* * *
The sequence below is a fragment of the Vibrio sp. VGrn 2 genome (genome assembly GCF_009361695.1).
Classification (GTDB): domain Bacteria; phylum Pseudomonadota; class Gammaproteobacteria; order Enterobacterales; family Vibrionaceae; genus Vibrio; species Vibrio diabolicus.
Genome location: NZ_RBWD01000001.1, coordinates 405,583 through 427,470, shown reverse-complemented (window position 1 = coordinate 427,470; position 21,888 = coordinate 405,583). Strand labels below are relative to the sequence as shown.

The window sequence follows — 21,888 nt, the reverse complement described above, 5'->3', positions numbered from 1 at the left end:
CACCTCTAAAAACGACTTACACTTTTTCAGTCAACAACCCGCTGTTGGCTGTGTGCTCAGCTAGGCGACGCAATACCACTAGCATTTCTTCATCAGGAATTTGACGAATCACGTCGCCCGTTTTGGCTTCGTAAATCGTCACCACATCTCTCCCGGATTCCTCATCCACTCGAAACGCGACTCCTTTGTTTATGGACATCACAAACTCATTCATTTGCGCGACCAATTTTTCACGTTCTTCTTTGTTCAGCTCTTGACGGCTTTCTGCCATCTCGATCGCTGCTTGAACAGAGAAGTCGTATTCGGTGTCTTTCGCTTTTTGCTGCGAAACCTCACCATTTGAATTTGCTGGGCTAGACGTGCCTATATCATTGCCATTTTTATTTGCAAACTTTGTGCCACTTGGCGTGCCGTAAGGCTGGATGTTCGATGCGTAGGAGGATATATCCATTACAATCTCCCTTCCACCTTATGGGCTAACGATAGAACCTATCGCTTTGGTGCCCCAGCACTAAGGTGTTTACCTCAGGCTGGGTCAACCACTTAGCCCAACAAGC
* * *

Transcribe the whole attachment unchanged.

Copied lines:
The sequence below is a fragment of the Vibrio sp. VGrn 2 genome (genome assembly GCF_009361695.1).
Classification (GTDB): domain Bacteria; phylum Pseudomonadota; class Gammaproteobacteria; order Enterobacterales; family Vibrionaceae; genus Vibrio; species Vibrio diabolicus.
Genome location: NZ_RBWD01000001.1, coordinates 405,583 through 427,470, shown reverse-complemented (window position 1 = coordinate 427,470; position 21,888 = coordinate 405,583). Strand labels below are relative to the sequence as shown.

The window sequence follows — 21,888 nt, the reverse complement described above, 5'->3', positions numbered from 1 at the left end:
CACCTCTAAAAACGACTTACACTTTTTCAGTCAACAACCCGCTGTTGGCTGTGTGCTCAGCTAGGCGACGCAATACCACTAGCATTTCTTCATCAGGAATTTGACGAATCACGTCGCCCGTTTTGGCTTCGTAAATCGTCACCACATCTCTCCCGGATTCCTCATCCACTCGAAACGCGACTCCTTTGTTTATGGACATCACAAACTCATTCATTTGCGCGACCAATTTTTCACGTTCTTCTTTGTTCAGCTCTTGACGGCTTTCTGCCATCTCGATCGCTGCTTGAACAGAGAAGTCGTATTCGGTGTCTTTCGCTTTTTGCTGCGAAACCTCACCATTTGAATTTGCTGGGCTAGACGTGCCTATATCATTGCCATTTTTATTTGCAAACTTTGTGCCACTTGGCGTGCCGTAAGGCTGGATGTTCGATGCGTAGGAGGATATATCCATTACAATCTCCCTTCCACCTTATGGGCTAACGATAGAACCTATCGCTTTGGTGCCCCAGCACTAAGGTGTTTACCTCAGGCTGGGTCAACCACTTAGCCCAACAAGC